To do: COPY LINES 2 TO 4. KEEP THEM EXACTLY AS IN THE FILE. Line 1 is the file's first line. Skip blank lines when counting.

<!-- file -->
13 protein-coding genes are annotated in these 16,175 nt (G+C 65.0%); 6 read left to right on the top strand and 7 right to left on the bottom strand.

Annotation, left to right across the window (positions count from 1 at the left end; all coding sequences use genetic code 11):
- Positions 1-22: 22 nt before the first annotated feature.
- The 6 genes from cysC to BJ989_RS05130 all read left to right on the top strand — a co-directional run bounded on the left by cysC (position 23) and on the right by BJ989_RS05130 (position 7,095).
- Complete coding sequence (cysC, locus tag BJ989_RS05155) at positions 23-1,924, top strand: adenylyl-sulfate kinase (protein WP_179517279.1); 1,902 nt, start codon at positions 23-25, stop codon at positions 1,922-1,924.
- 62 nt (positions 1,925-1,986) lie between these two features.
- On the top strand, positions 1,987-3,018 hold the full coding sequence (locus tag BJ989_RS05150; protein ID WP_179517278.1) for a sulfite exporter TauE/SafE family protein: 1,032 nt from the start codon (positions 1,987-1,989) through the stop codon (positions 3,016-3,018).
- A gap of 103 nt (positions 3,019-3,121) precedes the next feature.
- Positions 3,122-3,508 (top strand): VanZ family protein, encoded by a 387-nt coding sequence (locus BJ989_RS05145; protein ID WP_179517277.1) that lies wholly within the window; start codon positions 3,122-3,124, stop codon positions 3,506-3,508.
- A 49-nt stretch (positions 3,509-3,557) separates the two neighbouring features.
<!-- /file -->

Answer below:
Annotation, left to right across the window (positions count from 1 at the left end; all coding sequences use genetic code 11):
- Positions 1-22: 22 nt before the first annotated feature.
- The 6 genes from cysC to BJ989_RS05130 all read left to right on the top strand — a co-directional run bounded on the left by cysC (position 23) and on the right by BJ989_RS05130 (position 7,095).